Korea Research Institute of Chemical Technology Next-generation immuno…
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Korea Research Institute of Chemical Technology Next-generation

immuno-cancer drug CAR-T technology to AbtironBio



The Korea Chemical Research Institute and AbtironBio signed a technology transfer and joint research agreement at Daejeon Convention Center on Sept. 5 (Thursday). The Korea Research Institute of Chemistry has developed the "CAR (chimeric antigen receptor T Cellular Treatment) technology, which is considered the next-generation anti-cancer immune cell therapy technology, and transferred the technology to local bio-new drug company.

According to the Korea Chemical Association on Tuesday, the chemical company and the bio-enterprise AbtironBio held a "Conventional ceremony for the transfer of next-generation immune cancer treatment technology" at the Convention and Exhibition Center in Daejeon on Wednesday.

Immunocytotherapy is an anti-cancer drug that picks up and removes cancer cells exactly by recognizing the antigens of cancer cells as receptors. Among them, the CAR-T cell therapy is a therapeutic agent that designs a receptor that recognizes an antigen of cancer cells by cell engineering and inserts the gene into T cells, which are immune cells. It is recently attracting attention because of its high cancer cell recognition rate and therapeutic effect in clinical practice.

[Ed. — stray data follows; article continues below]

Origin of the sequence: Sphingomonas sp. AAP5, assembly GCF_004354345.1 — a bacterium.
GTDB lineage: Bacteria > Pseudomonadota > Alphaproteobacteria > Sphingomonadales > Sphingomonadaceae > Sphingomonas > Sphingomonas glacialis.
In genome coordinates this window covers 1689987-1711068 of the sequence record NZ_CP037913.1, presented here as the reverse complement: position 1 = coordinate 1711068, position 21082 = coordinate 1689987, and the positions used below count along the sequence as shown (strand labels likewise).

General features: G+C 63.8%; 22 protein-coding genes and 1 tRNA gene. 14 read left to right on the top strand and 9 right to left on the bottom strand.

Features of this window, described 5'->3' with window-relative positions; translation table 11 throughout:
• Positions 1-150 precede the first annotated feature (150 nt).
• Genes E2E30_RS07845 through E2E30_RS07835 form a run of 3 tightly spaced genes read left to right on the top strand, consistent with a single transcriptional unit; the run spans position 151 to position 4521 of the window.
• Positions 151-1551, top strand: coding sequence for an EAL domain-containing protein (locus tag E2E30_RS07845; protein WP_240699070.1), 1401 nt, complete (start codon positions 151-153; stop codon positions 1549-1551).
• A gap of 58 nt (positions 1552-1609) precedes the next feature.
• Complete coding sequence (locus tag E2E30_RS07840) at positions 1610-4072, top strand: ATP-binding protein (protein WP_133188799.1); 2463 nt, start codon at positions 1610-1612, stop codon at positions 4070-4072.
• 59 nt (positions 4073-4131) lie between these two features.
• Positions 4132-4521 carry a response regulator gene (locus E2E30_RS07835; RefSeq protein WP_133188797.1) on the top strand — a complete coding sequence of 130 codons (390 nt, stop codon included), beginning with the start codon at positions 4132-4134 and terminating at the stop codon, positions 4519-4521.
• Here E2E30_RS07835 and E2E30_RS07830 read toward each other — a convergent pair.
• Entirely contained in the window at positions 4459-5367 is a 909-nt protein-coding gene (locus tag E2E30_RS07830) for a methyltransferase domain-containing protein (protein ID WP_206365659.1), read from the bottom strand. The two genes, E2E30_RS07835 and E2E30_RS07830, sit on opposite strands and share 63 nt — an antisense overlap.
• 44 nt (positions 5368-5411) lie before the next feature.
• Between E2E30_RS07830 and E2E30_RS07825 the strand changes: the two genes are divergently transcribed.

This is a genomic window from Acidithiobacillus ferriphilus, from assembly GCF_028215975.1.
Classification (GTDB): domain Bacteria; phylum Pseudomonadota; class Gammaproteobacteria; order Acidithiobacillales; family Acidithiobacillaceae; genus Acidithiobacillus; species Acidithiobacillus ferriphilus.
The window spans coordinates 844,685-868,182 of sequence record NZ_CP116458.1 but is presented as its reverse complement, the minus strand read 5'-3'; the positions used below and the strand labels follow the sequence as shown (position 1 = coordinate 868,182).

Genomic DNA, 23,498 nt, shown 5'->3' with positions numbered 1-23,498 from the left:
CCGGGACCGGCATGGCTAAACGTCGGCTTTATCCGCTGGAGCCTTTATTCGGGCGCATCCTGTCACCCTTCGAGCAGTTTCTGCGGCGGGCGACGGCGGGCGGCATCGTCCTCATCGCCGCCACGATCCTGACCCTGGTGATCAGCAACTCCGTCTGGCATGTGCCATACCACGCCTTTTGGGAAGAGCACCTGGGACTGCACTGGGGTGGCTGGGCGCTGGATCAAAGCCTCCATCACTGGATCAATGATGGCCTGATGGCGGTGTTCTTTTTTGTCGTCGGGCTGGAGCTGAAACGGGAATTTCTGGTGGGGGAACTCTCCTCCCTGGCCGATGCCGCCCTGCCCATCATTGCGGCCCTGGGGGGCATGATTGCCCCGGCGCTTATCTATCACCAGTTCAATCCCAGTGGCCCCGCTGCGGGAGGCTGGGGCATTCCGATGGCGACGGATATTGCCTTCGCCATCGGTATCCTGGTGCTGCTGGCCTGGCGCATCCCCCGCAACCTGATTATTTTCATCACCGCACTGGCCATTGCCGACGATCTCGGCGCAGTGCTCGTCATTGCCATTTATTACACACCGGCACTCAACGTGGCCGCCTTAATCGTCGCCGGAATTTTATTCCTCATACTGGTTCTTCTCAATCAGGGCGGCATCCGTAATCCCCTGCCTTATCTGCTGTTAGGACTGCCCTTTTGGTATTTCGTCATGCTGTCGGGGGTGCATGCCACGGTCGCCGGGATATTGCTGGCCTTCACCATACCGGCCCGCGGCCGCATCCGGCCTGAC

The latest technology is a CAR-T cell therapy technology developed by Park Ji-hoon, a senior researcher at the chemical bio research center. It detects and destroys cancer cells by recognizing immune portal protein among the surface proteins of cancer cells. Immune portal protein is one of the surviving weapons of cancer cells, which makes it impossible for immune cells to recognize cancer cells. It is similar to a thief carrying an eye patch that hides his eyes to escape the police. Park's team developed a CAR-T cell that recognizes the herpesvirus penetration mediator (HVEM), an immune portal protein that is commonly made in patients with melanoma, a skin cancer.

With the latest technology transfer, the Korea Chemical Association and AbtironBio have decided to jointly develop and commercialize the next-generation anti-cancer immunodeficiency cell therapy technology based on CAR-T. Lee Sang-hun, CEO of AbtironBio, said, "We will have advanced infrastructure and technical skills to develop CAR-T treatments through cooperative research with the Chemical Solidarity." "We will continue our research to solve the health of the people and cancer diseases by actively cooperating with the AbtironBio," said Kim Chang-kyun, acting president of the chemical association.